Do the artists listen to the music?

For sure. Damon works more intuitively, so he won’t give you a thesis about why he did that drawing. He’s just like, “I just did what felt right.” And for me, it’s spot-on. The whole album concept, it’s about collectivism, it’s anti-nationalist, it’s about highlighting communities of people and how they intersect with each other. There are musicians from all different parts of the world that are playing together on this record. And, specifically, for the most part black musicians, and the kind of music they are making in 2018 transcends nationalistic borders no matter how much people try to contain them. And try to stamp different geographic genre indicators on the kind of music they are making. So Damon’s album cover is just like a throng of people, and clearly mostly black people. And that just feels perfect. It’s like, who are these people, where are they going? It doesn’t really matter. It’s not about the individual, it’s about transcending identity.

Why International Anthem?

Well, for starters, the name sounded cool. That was the first most important thing, but that’s part of our general philosophy, David’s and mine. I made a song years ago with a friend and I don’t know why but I named it “The International Anthem.” And I liked that name, and then I knew that I wanted to save it for something important, ‘cause it resonated with me, conceptually. Just the literal meaning of what that is, it’s music unifying everyone. It’s unity in diversity under music, and I love that concept. I think it’s simple, I think it’s catchy. And also, when I googled “international anthem,” barely anything else came up, so I was like, this is our shit, you know!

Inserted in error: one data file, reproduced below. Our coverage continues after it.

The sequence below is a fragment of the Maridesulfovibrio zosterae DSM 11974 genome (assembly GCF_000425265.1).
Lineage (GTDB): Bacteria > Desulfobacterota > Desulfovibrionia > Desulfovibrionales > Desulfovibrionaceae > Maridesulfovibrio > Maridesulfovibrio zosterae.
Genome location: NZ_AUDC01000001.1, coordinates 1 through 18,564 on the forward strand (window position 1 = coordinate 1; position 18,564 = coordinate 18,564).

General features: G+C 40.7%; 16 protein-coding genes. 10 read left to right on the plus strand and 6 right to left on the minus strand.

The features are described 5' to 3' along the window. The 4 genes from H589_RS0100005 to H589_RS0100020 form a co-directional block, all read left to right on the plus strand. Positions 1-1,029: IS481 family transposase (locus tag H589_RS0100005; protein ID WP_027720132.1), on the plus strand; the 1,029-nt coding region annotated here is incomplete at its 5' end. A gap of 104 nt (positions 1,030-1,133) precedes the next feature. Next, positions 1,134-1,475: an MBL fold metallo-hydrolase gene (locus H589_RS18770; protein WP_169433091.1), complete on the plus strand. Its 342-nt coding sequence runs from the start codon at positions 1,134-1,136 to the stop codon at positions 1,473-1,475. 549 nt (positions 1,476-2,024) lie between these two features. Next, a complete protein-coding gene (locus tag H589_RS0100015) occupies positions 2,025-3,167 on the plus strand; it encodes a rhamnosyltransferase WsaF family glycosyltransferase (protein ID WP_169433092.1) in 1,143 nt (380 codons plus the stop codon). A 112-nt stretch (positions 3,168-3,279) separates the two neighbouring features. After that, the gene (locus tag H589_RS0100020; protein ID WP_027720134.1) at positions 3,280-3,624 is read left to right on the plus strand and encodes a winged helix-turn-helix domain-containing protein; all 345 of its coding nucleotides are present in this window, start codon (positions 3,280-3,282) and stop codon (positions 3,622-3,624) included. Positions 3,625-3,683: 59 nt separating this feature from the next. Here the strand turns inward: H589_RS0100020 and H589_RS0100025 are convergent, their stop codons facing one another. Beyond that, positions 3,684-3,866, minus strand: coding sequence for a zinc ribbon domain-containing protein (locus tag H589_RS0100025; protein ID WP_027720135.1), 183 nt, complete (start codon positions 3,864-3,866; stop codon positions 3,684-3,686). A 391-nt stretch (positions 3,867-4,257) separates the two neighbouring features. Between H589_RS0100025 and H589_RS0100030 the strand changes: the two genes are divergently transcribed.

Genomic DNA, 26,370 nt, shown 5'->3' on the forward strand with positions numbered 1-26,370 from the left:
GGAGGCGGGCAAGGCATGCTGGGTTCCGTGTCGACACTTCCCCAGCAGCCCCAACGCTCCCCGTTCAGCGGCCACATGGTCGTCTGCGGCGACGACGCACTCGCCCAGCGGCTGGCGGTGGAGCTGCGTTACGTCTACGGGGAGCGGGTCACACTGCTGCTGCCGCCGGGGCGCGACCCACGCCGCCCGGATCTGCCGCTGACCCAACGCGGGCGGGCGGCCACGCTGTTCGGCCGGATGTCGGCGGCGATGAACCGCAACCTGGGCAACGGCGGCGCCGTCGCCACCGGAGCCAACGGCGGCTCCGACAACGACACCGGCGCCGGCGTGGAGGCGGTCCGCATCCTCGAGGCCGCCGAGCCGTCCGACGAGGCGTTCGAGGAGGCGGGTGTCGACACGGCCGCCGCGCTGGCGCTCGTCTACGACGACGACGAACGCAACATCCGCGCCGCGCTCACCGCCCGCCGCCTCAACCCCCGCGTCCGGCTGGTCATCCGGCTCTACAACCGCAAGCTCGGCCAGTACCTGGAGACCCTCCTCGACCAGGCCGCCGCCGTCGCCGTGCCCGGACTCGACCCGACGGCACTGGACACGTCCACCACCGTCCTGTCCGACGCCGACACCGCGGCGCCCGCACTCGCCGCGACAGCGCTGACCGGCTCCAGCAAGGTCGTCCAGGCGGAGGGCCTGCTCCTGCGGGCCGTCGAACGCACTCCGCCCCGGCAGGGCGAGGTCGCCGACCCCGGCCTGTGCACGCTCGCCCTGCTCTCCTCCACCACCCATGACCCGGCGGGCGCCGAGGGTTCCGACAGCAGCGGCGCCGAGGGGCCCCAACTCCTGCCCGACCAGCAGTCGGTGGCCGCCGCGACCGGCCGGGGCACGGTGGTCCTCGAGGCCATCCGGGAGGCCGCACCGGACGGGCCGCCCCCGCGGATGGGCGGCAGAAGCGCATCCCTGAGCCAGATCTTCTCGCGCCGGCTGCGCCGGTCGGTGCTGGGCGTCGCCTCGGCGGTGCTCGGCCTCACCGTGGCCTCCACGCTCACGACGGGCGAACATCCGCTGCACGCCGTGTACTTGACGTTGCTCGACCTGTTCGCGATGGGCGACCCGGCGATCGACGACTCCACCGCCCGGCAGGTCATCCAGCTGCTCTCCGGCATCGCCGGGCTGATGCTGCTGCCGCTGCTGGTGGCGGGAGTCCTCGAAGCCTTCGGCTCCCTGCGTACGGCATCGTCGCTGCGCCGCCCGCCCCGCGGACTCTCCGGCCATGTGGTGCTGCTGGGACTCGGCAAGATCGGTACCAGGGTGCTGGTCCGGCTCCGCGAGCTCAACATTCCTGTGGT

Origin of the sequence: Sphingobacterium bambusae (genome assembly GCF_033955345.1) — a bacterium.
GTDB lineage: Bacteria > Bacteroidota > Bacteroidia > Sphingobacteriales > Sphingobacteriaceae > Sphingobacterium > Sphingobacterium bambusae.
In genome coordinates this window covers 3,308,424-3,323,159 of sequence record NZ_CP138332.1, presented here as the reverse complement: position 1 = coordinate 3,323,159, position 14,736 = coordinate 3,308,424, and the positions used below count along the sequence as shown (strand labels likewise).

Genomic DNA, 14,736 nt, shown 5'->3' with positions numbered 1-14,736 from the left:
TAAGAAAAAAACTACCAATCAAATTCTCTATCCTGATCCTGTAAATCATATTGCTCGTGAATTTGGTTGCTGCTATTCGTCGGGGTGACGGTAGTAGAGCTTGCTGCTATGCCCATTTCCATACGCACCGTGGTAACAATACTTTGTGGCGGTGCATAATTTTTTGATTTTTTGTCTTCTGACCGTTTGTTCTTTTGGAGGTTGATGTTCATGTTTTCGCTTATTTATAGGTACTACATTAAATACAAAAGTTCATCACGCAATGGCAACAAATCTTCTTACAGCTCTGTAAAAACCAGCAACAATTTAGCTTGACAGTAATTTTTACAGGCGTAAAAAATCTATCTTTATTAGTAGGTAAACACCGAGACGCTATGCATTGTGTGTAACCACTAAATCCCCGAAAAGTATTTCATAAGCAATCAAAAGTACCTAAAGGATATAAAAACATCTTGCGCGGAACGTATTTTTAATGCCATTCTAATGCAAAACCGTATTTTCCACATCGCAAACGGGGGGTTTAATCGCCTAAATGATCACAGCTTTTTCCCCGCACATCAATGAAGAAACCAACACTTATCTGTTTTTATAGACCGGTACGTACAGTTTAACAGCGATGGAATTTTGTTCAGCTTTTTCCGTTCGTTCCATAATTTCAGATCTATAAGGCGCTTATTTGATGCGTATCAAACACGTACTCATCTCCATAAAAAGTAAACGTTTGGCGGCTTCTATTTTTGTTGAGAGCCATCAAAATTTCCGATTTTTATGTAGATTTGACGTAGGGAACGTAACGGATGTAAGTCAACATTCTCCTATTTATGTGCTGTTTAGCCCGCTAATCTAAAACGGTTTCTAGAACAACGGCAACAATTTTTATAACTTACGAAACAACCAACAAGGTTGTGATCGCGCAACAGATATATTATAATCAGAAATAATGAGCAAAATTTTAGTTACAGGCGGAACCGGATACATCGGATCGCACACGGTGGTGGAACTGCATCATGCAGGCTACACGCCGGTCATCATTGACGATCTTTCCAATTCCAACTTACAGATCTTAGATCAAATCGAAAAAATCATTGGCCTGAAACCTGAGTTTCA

How long do you take to complete a record?

Hm! It depends, man. We’re getting to this point, I’d say as a rule of thumb, we take a year, literally from the beginning of the decision to do it. About a year from the starting of the project, the first session, to the actual day that it comes out in stores. Some things we’ve done faster, but it’s not that comfortable.

Do you do multiple projects at once? Otherwise you wouldn’t have put out so many 
records!

Yeah, we’ve put out some twenty-six or twenty-eight records in four years or something. It’s literally just constant multi-tasking.

How do you get to know musicians? Is this a case-by-case thing?

I am a musician, for starters. The place where I was bartending, I was also booking a music series there, and we paid decently, and people thought it was a cool series. My friend and I would make screen-print posters for it that looked really nice, and I would write about all the artists that played, and everybody liked that. So it started with me just booking people who I saw playing and I thought were good, and then, other musicians started kind of coming to me like, “Hey, I like what you’re doing, can I play there too?”

If you’re offering a decent gig, where you can offer them decent pay and a cool spot to play, where they can actually make something creative and they don’t have to play some bullshit music, and on top of that, you’re doing something interesting with art, and you’re going to write about them, it was only a matter of time before most the musicians that are playing this kind of music start going, “Hey, what’s up?”. So I met most the musicians that I still work with today in that one year and a half that I was working there, 2011 and 2012. And then from there it’s kind of just branched out. Today, in general, even really amazing musicians, that are bigger and whatnot, that sometimes reach out to me and ask me about doing a record, if they don’t fit into the constellation of the artists that we’ve worked with, in a sensible way, then I’m like, “Thank you for reaching out, but, no thanks.” For us that’s important. I think it’s necessary, to have that mentality when you’re trying to build a community of artists. You can’t just throw a bunch of random people together. You want always all these artists to be proud of being part of the label and the community.

And you’re there from beginning to the end.

Yeah, those things are important to us, just because—David, my partner, and I—that’s the way we prefer to work. So, in general, those are the jobs we do. ‘Cause, really the label for us, in the end, making records is our art, this is our craft. And producing the entire project, from the moment of the idea to the moment of holding the record in your hand, that’s what we enjoy doing, that’s what we’re good at doing, so, we prioritise working with artists who want to work with us on that level, which is pretty comprehensive, and not all artists want to do that. Some artists want to just show up with a finished product and don’t want to interact with a label or a producer of